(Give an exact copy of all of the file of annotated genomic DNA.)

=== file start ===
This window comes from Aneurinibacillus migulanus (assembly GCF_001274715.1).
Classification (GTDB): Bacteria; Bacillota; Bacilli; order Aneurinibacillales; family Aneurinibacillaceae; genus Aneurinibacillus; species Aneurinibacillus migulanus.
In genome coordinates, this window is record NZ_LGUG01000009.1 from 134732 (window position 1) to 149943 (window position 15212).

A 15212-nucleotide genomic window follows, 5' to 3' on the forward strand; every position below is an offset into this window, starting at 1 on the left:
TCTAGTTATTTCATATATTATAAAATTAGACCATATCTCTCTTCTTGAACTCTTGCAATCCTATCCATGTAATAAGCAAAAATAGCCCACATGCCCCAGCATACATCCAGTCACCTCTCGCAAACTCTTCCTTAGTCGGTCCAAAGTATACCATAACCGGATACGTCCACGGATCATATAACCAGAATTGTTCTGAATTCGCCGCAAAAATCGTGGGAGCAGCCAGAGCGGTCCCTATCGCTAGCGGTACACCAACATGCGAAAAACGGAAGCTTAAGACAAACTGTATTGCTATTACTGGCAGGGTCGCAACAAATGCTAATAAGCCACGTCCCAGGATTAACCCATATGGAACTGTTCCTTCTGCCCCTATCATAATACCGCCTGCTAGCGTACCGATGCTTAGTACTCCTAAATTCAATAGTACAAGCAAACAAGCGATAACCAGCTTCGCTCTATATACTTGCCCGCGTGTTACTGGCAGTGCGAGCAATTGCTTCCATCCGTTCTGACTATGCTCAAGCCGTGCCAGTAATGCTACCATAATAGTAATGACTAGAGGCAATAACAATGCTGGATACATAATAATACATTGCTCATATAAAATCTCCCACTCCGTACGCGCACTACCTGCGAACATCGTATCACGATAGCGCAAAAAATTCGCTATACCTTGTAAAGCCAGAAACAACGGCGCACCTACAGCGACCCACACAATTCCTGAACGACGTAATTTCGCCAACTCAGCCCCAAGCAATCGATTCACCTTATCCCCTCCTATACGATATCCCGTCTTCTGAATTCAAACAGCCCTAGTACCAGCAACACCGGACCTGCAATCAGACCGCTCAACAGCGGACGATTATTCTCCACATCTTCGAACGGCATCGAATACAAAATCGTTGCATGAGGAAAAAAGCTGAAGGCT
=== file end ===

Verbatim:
This window comes from Aneurinibacillus migulanus (assembly GCF_001274715.1).
Classification (GTDB): Bacteria; Bacillota; Bacilli; order Aneurinibacillales; family Aneurinibacillaceae; genus Aneurinibacillus; species Aneurinibacillus migulanus.
In genome coordinates, this window is record NZ_LGUG01000009.1 from 134732 (window position 1) to 149943 (window position 15212).

A 15212-nucleotide genomic window follows, 5' to 3' on the forward strand; every position below is an offset into this window, starting at 1 on the left:
TCTAGTTATTTCATATATTATAAAATTAGACCATATCTCTCTTCTTGAACTCTTGCAATCCTATCCATGTAATAAGCAAAAATAGCCCACATGCCCCAGCATACATCCAGTCACCTCTCGCAAACTCTTCCTTAGTCGGTCCAAAGTATACCATAACCGGATACGTCCACGGATCATATAACCAGAATTGTTCTGAATTCGCCGCAAAAATCGTGGGAGCAGCCAGAGCGGTCCCTATCGCTAGCGGTACACCAACATGCGAAAAACGGAAGCTTAAGACAAACTGTATTGCTATTACTGGCAGGGTCGCAACAAATGCTAATAAGCCACGTCCCAGGATTAACCCATATGGAACTGTTCCTTCTGCCCCTATCATAATACCGCCTGCTAGCGTACCGATGCTTAGTACTCCTAAATTCAATAGTACAAGCAAACAAGCGATAACCAGCTTCGCTCTATATACTTGCCCGCGTGTTACTGGCAGTGCGAGCAATTGCTTCCATCCGTTCTGACTATGCTCAAGCCGTGCCAGTAATGCTACCATAATAGTAATGACTAGAGGCAATAACAATGCTGGATACATAATAATACATTGCTCATATAAAATCTCCCACTCCGTACGCGCACTACCTGCGAACATCGTATCACGATAGCGCAAAAAATTCGCTATACCTTGTAAAGCCAGAAACAACGGCGCACCTACAGCGACCCACACAATTCCTGAACGACGTAATTTCGCCAACTCAGCCCCAAGCAATCGATTCACCTTATCCCCTCCTATACGATATCCCGTCTTCTGAATTCAAACAGCCCTAGTACCAGCAACACCGGACCTGCAATCAGACCGCTCAACAGCGGACGATTATTCTCCACATCTTCGAACGGCATCGAATACAAAATCGTTGCATGAGGAAAAAAGCTGAAGGCT